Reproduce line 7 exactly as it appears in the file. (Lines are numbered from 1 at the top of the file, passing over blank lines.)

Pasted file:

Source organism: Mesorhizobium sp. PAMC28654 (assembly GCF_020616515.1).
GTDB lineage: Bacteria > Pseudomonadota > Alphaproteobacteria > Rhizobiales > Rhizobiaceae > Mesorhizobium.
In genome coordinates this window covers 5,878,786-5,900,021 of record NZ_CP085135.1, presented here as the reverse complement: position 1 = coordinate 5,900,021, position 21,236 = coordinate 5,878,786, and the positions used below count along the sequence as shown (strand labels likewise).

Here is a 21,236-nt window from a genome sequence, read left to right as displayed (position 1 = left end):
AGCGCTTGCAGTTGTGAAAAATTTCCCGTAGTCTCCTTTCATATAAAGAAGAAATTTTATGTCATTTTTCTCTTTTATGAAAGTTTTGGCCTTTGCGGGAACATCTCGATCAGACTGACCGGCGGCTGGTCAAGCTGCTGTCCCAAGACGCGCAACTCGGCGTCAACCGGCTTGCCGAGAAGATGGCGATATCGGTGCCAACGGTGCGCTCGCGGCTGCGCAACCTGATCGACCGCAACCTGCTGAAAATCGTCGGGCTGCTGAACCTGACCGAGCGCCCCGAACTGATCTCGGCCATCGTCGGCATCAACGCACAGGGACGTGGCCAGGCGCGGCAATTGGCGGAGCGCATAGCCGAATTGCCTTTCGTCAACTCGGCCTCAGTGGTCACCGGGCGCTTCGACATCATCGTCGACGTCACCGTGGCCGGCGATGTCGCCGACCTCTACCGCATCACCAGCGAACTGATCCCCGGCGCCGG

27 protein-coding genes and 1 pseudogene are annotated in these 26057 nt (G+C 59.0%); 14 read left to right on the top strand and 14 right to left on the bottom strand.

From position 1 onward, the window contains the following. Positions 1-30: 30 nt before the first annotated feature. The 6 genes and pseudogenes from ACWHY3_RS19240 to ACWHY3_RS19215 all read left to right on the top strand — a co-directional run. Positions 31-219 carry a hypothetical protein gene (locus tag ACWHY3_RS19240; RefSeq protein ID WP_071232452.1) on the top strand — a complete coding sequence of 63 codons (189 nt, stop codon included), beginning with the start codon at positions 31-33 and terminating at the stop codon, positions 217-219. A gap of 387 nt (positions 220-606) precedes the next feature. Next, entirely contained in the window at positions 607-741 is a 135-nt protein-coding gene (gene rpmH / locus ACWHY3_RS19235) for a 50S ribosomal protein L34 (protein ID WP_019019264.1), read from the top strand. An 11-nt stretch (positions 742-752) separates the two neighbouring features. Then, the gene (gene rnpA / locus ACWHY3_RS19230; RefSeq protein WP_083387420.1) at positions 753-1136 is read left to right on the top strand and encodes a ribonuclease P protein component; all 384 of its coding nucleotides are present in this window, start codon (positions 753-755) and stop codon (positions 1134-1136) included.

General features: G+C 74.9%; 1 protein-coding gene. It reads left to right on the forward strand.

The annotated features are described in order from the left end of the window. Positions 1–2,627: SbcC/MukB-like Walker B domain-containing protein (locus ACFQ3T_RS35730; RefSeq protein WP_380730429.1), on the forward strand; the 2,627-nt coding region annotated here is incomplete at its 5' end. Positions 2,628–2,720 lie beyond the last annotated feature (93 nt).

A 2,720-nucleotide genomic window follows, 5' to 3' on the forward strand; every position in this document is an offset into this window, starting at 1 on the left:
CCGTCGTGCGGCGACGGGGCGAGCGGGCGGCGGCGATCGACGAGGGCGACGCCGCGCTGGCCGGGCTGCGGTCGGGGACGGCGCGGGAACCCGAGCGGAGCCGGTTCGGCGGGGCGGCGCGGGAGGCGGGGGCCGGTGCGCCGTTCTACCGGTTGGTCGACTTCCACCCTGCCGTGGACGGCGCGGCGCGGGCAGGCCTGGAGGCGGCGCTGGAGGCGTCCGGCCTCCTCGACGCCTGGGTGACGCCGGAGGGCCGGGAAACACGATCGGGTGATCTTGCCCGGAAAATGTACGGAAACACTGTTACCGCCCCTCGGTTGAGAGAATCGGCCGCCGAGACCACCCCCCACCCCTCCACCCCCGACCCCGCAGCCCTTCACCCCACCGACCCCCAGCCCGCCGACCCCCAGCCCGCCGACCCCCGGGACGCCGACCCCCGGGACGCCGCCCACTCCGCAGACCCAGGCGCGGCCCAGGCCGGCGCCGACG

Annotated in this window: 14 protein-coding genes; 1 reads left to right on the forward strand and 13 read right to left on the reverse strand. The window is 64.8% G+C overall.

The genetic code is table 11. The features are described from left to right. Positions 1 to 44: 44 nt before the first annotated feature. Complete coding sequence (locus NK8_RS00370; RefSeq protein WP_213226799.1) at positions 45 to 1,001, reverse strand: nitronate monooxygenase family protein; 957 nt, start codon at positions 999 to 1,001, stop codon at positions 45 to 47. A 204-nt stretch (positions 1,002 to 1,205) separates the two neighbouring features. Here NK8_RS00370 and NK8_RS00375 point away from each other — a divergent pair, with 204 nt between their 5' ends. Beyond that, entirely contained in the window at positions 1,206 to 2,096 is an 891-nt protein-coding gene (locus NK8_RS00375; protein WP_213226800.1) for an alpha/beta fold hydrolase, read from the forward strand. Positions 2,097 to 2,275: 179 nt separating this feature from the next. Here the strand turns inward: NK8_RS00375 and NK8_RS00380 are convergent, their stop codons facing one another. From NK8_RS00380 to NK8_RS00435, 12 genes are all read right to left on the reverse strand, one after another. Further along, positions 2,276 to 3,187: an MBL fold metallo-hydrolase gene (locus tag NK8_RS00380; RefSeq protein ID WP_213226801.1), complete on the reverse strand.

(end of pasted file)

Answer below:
From position 1 onward, the window contains the following. Positions 1-30: 30 nt before the first annotated feature. The 6 genes and pseudogenes from ACWHY3_RS19240 to ACWHY3_RS19215 all read left to right on the top strand — a co-directional run. Positions 31-219 carry a hypothetical protein gene (locus tag ACWHY3_RS19240; RefSeq protein ID WP_071232452.1) on the top strand — a complete coding sequence of 63 codons (189 nt, stop codon included), beginning with the start codon at positions 31-33 and terminating at the stop codon, positions 217-219. A gap of 387 nt (positions 220-606) precedes the next feature. Next, entirely contained in the window at positions 607-741 is a 135-nt protein-coding gene (gene rpmH / locus ACWHY3_RS19235) for a 50S ribosomal protein L34 (protein ID WP_019019264.1), read from the top strand. An 11-nt stretch (positions 742-752) separates the two neighbouring features. Then, the gene (gene rnpA / locus ACWHY3_RS19230; RefSeq protein WP_083387420.1) at positions 753-1136 is read left to right on the top strand and encodes a ribonuclease P protein component; all 384 of its coding nucleotides are present in this window, start codon (positions 753-755) and stop codon (positions 1134-1136) included.